Let's take a closer look at who’s really qualified and or who's really
working for the good of all of us in the Senate. Obama or Clinton.
Records of these two candidates should be scrutinized in order to make an
informed decision.

SENATOR CLINTON : Senator Clinton, who has served only one full term - 6 yrs. - and another
year campaigning, has managed to author and pass into law - 20 - twenty
pieces of legislation in her first six years. These bills can be found on the website of the Library of Congress but to save you trouble, I'll post them here for you.

1. Establish the Kate Mullany National Historic Site.
2. Support the goals and ideals of Better Hearing and Speech Month.
3. Recognize the Ellis Island Medal of Honor.
4. Name courthouse after Thurgood Marshall.
5. Name courthouse after James L. Watson.
6. Name post office after Jonn A. O'Shea.
7. Designate Aug. 7, 2003, as National Purple Heart Recognition Day.
8. Support the goals and ideals of National Purple Heart Recognition Day.
9. Honor the life and legacy of Alexander Hamilton on the bicentennial of his death.
10. Congratulate the Syracuse Univ. Orange Men's Lacrosse Team on winning the championship.
11. Congratulate the Le Moyne College Dolphins Men's Lacrosse Team on winning the championship.
12. Establish the 225th Anniversary of the American Revolution Commemorative Program.
13. Name post office after Sergeant Riayan A. Tejeda.
14. Honor Shirley Chisholm for her service to the nation and express condolences on her death.
15. Honor John J. Downing, Brian Fahey, and Harry Ford, firefighters who lost their lives on duty. Only
five of Clinton's bills are, more substantive.
16. Extend period of unemployment assistance to victims of 9/11.
17. Pay for city projects in response to 9/11 18. Assist landmine victims in other countries.
19. Assist family caregivers in accessing affordable respite care.
20. Designate part of the National Forest System in Puerto Rico as protected in the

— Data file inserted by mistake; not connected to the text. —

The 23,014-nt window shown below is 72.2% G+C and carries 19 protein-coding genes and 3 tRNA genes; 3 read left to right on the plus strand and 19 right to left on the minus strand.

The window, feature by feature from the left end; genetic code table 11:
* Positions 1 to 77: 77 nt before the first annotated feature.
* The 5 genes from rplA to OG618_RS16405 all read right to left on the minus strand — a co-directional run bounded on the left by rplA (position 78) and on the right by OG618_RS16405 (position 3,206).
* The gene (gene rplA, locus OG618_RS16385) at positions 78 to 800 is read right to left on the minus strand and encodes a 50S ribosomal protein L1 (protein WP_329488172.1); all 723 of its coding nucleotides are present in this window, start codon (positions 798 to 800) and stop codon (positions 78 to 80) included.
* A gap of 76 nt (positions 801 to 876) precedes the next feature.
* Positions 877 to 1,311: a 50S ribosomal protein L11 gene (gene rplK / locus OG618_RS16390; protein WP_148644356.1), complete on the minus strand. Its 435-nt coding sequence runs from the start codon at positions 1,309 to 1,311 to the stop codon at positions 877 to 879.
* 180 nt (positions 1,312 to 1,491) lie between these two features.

wilderness preservation system.

There you have it, the fact's straight from the Senate Record. Now, I would post those of Obama's, but the list is too substantive, so I'll mainly categorize.

Obama : During the first - 8 - eight years of his elected service he sponsored over 820 bills. Bills he introduced included

233 regarding healthcare reform,
125 on poverty and public assistance,
112 crime fighting bills,
97 economic bills,
60 human rights and anti-discrimination bills,
21 ethics reform bills,
15 gun control,
6 veterans affairs and many others.

His first year in the U.S. Senate, he authored 152 bills and co-sponsored
another 427. These included **The Coburn-Obama Government Transparency Act of 2006 - became law, **The Lugar-Obama Nuclear Non-proliferation and
Conventional Weapons Threat Reduction Act, - became law, **The Comprehensive Immigration Reform* Act, passed the Senate, *The 2007 Government Ethics
Bill, became law, **The Protection Against Excessive Executive Compensation Bill,
In committee, and many more. In all, since entering the U.S. Senate, Senator Obama has written 890 bills and co-sponsored another 1096. An impressive record, for someone who supposedly has no record according to some who would prefer that this comparison not be made public. He's not just a talker. He's a doer.

Lynn said...

How many of Obamas sponcered bills got passed into law?

Anonymous said...

I think that Hillary is going to defeat Hillary. She's starting to show her true colors with her attacts and insults. There are no specifics from her, unless you consider "real solutions for real problems" or "I'm ready on day one". That sounds really specific - NOT !